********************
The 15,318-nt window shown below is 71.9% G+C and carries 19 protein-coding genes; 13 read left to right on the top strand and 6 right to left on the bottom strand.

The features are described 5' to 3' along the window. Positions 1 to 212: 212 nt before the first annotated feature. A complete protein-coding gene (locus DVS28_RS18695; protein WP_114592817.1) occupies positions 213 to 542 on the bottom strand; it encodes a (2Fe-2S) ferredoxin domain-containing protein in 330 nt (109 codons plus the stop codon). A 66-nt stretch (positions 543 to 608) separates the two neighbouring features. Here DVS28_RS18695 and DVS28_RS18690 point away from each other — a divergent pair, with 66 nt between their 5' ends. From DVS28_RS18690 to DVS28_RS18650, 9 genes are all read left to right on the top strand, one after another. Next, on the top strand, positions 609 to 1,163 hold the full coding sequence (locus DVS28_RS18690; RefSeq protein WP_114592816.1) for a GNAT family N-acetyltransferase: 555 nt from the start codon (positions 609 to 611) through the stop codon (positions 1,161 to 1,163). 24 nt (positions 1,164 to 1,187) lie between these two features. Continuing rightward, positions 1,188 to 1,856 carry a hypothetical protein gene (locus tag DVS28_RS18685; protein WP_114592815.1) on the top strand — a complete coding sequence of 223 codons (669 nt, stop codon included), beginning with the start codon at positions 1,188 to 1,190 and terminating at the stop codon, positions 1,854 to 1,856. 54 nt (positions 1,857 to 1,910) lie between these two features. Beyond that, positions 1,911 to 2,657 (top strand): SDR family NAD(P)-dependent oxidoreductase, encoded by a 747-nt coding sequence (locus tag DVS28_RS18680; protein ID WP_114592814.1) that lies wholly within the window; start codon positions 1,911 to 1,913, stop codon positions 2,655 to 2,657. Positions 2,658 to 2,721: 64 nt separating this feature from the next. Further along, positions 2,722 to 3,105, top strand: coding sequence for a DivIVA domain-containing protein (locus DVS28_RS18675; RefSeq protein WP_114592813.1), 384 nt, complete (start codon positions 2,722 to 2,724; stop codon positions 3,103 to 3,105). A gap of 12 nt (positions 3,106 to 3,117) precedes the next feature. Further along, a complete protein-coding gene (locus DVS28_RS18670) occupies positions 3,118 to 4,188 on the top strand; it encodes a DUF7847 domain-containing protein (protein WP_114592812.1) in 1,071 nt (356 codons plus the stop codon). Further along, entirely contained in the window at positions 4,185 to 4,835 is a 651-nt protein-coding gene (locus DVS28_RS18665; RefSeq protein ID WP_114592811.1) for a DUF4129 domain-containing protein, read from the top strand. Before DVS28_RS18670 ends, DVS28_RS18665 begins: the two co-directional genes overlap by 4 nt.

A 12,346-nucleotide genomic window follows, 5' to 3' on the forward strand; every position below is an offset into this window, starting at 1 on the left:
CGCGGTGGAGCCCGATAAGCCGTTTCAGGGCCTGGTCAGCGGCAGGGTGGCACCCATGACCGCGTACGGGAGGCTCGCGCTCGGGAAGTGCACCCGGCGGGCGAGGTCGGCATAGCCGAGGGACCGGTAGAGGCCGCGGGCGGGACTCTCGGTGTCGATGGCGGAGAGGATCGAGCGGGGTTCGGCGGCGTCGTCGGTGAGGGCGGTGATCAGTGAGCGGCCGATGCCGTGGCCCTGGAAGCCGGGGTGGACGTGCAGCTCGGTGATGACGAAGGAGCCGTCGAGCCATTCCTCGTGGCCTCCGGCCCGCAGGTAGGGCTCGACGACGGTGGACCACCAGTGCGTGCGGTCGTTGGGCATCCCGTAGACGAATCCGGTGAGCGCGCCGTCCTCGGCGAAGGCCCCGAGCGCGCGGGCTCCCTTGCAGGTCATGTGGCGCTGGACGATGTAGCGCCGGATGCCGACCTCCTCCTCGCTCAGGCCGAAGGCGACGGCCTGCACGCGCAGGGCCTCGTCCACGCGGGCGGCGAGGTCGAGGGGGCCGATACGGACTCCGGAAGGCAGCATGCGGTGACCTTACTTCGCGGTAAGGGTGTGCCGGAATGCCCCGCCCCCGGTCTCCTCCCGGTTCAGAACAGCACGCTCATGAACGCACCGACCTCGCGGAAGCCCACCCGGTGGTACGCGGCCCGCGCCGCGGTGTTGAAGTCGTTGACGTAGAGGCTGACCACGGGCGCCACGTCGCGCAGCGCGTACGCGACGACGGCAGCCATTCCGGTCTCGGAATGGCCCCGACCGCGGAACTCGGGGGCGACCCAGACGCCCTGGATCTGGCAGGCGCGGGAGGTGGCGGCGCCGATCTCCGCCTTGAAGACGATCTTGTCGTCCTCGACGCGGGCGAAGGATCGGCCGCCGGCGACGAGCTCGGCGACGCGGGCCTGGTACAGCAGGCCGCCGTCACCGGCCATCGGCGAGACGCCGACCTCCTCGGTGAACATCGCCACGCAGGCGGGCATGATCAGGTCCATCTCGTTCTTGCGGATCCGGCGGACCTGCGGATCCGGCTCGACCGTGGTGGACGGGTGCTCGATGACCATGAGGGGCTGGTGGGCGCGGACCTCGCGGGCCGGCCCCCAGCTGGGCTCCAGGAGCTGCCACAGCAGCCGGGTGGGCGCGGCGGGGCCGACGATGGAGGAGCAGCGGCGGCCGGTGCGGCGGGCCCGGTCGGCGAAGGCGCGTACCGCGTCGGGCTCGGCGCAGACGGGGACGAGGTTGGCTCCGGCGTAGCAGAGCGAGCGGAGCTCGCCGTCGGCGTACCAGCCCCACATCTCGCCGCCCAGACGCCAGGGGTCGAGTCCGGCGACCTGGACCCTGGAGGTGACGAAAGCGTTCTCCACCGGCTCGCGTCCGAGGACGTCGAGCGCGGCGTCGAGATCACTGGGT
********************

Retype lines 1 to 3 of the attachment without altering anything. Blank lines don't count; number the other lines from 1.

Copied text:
The 15,318-nt window shown below is 71.9% G+C and carries 19 protein-coding genes; 13 read left to right on the top strand and 6 right to left on the bottom strand.

The features are described 5' to 3' along the window. Positions 1 to 212: 212 nt before the first annotated feature. A complete protein-coding gene (locus DVS28_RS18695; protein WP_114592817.1) occupies positions 213 to 542 on the bottom strand; it encodes a (2Fe-2S) ferredoxin domain-containing protein in 330 nt (109 codons plus the stop codon). A 66-nt stretch (positions 543 to 608) separates the two neighbouring features. Here DVS28_RS18695 and DVS28_RS18690 point away from each other — a divergent pair, with 66 nt between their 5' ends. From DVS28_RS18690 to DVS28_RS18650, 9 genes are all read left to right on the top strand, one after another. Next, on the top strand, positions 609 to 1,163 hold the full coding sequence (locus DVS28_RS18690; RefSeq protein WP_114592816.1) for a GNAT family N-acetyltransferase: 555 nt from the start codon (positions 609 to 611) through the stop codon (positions 1,161 to 1,163). 24 nt (positions 1,164 to 1,187) lie between these two features. Continuing rightward, positions 1,188 to 1,856 carry a hypothetical protein gene (locus tag DVS28_RS18685; protein WP_114592815.1) on the top strand — a complete coding sequence of 223 codons (669 nt, stop codon included), beginning with the start codon at positions 1,188 to 1,190 and terminating at the stop codon, positions 1,854 to 1,856. 54 nt (positions 1,857 to 1,910) lie between these two features. Beyond that, positions 1,911 to 2,657 (top strand): SDR family NAD(P)-dependent oxidoreductase, encoded by a 747-nt coding sequence (locus tag DVS28_RS18680; protein ID WP_114592814.1) that lies wholly within the window; start codon positions 1,911 to 1,913, stop codon positions 2,655 to 2,657. Positions 2,658 to 2,721: 64 nt separating this feature from the next. Further along, positions 2,722 to 3,105, top strand: coding sequence for a DivIVA domain-containing protein (locus DVS28_RS18675; RefSeq protein WP_114592813.1), 384 nt, complete (start codon positions 2,722 to 2,724; stop codon positions 3,103 to 3,105). A gap of 12 nt (positions 3,106 to 3,117) precedes the next feature. Further along, a complete protein-coding gene (locus DVS28_RS18670) occupies positions 3,118 to 4,188 on the top strand; it encodes a DUF7847 domain-containing protein (protein WP_114592812.1) in 1,071 nt (356 codons plus the stop codon). Further along, entirely contained in the window at positions 4,185 to 4,835 is a 651-nt protein-coding gene (locus DVS28_RS18665; RefSeq protein ID WP_114592811.1) for a DUF4129 domain-containing protein, read from the top strand. Before DVS28_RS18670 ends, DVS28_RS18665 begins: the two co-directional genes overlap by 4 nt.

A 12,346-nucleotide genomic window follows, 5' to 3' on the forward strand; every position below is an offset into this window, starting at 1 on the left: